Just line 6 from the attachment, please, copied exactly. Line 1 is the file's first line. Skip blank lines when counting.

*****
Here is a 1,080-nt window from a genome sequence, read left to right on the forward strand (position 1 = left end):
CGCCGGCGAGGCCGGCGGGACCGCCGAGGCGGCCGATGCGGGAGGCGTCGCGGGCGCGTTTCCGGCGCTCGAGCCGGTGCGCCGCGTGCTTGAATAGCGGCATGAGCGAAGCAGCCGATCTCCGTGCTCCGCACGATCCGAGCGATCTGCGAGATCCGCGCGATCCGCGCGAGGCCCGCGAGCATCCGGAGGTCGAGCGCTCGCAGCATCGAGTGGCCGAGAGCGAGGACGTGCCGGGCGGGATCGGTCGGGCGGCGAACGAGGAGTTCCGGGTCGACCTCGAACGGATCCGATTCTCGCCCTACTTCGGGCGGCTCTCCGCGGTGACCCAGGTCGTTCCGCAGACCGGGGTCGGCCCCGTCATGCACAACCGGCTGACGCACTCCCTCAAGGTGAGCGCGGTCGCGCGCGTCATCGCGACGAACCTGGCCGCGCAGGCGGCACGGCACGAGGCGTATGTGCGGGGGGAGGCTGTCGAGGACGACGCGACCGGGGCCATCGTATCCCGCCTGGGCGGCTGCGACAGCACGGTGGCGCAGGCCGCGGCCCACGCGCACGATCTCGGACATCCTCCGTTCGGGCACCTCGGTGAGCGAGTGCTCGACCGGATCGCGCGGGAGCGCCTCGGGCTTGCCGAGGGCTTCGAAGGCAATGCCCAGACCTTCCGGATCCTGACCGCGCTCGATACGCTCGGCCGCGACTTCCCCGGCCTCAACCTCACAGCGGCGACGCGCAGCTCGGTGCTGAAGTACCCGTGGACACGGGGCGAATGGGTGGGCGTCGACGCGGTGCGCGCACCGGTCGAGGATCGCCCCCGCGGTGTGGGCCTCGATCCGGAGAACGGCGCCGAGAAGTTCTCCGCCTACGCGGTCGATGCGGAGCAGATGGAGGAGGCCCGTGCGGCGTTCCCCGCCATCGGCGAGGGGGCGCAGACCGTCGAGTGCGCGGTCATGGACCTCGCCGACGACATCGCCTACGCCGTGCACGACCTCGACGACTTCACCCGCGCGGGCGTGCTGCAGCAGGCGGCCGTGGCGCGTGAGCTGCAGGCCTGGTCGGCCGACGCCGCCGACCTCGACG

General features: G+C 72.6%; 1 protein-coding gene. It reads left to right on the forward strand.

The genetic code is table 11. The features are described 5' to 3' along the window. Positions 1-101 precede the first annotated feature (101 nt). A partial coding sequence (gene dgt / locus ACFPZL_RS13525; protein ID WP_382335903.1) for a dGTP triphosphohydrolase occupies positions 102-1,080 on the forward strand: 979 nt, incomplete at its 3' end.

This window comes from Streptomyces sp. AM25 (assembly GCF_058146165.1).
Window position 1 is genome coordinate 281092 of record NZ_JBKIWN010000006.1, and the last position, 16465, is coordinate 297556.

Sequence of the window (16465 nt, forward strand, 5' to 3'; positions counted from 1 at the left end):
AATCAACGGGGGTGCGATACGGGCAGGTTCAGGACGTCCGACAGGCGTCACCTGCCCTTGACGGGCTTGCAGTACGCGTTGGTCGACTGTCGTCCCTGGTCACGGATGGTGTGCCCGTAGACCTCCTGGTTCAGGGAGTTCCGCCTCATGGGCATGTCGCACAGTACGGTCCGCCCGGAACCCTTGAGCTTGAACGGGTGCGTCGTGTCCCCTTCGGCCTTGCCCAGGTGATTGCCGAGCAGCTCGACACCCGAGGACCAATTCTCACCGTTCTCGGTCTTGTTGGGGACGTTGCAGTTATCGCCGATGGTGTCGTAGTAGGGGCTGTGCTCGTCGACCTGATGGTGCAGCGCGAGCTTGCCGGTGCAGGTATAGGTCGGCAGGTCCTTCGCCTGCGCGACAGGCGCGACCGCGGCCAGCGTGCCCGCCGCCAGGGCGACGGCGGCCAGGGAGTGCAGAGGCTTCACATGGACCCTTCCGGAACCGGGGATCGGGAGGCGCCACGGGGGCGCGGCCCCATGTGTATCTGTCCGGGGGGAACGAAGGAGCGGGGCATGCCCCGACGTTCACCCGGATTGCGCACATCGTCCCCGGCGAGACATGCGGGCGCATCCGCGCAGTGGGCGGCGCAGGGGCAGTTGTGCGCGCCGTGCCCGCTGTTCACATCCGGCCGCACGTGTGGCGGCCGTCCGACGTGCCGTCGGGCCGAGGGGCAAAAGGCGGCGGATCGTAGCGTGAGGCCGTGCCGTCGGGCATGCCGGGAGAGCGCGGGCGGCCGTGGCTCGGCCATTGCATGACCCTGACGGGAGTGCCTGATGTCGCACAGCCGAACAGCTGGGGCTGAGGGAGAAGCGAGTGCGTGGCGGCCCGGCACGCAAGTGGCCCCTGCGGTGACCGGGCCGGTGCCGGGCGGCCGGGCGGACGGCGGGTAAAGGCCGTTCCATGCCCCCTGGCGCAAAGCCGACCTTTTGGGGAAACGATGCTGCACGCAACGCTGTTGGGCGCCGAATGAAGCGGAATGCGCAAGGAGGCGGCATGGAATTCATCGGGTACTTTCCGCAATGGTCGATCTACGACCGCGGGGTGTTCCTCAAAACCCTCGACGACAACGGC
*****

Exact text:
Window position 1 is genome coordinate 281092 of record NZ_JBKIWN010000006.1, and the last position, 16465, is coordinate 297556.